The First Company to Build Your Identity Into Your Phone Wins the Next Decade
It’s important to understand what identity isn’t: Identity is not a password, it’s not root access, it’s not your calendar, it’s not your email, it’s not a technical achievement, it’s not your location, it’s not a user account in a system, it’s not your contacts and it’s not a feature.
So, what is identity? I think in its most basic form, your identity is the product of how you manage your attention and others’ access to that attention. Those areas where your attention is focused assemble to form a set of experiences that shape and influence where you’ll direct future attention. But that attention is interrupted all the time by people, events, things, desires, boredom, weather, etc. and that process of interruption is, largely, contained to physical space because that is a natural gate on access.
Then there’s the phone. The “phone” part of the mobile phone is important not because of the voice communication it enables, but rather from the habit and etiquette that the ringing bell created in society and the direct access it grants to the caller. It’s the promise of instant communication at the cost of having attention interrupted and redirected. The key to unlocking that attention is a semi-random sequence of digits which you can give to someone else to indicate that the person now has permission to interrupt you and to access your attention directly.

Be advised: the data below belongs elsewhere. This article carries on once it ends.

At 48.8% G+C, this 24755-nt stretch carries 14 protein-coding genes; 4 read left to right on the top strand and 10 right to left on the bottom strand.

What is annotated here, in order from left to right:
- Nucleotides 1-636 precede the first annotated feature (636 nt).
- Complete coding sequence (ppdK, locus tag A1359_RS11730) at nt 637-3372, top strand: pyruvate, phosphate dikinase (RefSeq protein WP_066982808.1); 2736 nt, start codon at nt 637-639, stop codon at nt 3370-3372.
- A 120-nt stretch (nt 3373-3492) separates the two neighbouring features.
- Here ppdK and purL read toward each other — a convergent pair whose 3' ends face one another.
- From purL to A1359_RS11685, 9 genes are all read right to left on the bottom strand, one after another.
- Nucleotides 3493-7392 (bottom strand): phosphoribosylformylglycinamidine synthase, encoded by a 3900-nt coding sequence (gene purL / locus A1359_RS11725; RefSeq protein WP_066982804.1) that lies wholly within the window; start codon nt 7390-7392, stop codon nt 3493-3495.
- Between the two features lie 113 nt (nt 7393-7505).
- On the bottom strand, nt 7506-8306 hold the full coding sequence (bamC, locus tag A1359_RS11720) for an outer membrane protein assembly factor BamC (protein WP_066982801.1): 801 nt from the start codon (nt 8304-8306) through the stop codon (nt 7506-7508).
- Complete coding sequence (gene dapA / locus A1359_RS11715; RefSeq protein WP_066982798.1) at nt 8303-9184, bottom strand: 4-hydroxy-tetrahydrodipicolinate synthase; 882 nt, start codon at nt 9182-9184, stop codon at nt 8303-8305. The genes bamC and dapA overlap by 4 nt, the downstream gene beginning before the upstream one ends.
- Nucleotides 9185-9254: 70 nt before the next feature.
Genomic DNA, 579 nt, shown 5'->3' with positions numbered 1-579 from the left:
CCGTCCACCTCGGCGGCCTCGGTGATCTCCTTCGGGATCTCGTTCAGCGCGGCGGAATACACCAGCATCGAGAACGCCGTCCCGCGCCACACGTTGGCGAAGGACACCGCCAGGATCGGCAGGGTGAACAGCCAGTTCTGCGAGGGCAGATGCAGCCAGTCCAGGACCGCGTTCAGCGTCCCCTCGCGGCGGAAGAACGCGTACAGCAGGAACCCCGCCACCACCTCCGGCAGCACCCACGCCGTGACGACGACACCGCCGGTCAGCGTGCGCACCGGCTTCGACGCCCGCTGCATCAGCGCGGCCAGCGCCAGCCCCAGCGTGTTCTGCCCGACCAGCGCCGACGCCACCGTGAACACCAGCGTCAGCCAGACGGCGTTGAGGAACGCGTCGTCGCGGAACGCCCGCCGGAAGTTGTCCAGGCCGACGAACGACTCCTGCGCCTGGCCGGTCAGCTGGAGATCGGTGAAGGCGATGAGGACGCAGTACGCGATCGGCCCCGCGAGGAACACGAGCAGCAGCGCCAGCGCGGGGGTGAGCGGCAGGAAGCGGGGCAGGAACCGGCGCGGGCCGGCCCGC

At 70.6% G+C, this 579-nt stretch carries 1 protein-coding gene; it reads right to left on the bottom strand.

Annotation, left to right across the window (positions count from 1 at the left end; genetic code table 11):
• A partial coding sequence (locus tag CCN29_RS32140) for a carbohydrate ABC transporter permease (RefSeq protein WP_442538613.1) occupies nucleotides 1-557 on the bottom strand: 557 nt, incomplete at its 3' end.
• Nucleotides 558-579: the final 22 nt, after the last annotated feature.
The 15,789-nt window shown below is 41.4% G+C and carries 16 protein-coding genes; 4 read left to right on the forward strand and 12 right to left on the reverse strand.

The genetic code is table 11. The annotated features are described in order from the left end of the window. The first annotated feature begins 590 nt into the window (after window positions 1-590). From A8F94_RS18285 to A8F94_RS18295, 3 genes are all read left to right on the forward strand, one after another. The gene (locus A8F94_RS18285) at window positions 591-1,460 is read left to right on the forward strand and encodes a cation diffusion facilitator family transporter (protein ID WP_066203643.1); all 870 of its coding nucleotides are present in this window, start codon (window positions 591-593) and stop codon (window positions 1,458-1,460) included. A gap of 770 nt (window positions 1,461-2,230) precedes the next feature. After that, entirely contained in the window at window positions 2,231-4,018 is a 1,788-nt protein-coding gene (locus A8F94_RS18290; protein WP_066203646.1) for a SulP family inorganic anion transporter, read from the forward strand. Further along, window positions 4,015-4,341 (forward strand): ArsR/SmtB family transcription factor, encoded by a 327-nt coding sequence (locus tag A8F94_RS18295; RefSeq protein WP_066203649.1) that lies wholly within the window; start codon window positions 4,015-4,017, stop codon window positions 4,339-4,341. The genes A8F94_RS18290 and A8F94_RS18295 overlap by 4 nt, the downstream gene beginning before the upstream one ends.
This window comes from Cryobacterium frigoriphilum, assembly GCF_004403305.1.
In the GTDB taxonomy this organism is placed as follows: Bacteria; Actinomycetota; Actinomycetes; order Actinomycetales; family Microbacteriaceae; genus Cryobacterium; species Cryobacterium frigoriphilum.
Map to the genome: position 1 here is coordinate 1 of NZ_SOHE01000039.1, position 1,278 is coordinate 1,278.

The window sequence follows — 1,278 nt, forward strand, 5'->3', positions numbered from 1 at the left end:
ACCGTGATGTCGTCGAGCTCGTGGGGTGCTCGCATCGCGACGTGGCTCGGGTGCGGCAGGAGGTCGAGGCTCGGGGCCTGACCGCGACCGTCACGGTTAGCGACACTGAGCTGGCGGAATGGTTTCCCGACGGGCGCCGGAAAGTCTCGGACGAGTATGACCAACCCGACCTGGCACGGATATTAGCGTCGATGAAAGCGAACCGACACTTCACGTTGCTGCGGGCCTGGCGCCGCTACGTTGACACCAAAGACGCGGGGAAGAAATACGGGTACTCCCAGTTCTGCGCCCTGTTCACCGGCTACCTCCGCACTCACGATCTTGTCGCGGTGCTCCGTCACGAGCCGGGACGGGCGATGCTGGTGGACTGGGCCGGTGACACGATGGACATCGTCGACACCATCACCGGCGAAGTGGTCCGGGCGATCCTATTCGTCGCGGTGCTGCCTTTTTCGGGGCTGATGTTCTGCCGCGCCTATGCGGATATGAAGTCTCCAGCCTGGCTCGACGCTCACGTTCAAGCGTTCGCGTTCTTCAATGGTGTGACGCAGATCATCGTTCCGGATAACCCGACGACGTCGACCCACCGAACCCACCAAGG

Email works so well because it is another opportunity for access and people have formed a collective habit of actively directing attention toward their inboxes at regular intervals. We have all agreed to walk to our computers and check the new mail indicator and are generally addressable through a combination of a username and domain. It’s not as insistent as the phone, though, and provides just enough lag to enable some measure of control over granting access. Twitter and Facebook have feeds which abstract away both the To: and Subject: fields of email and represent two very different networks but are nonetheless an evolution of the habits email created. Facebook further improves the method of connection through friendship and the use of real names with the network itself providing necessary disambiguation.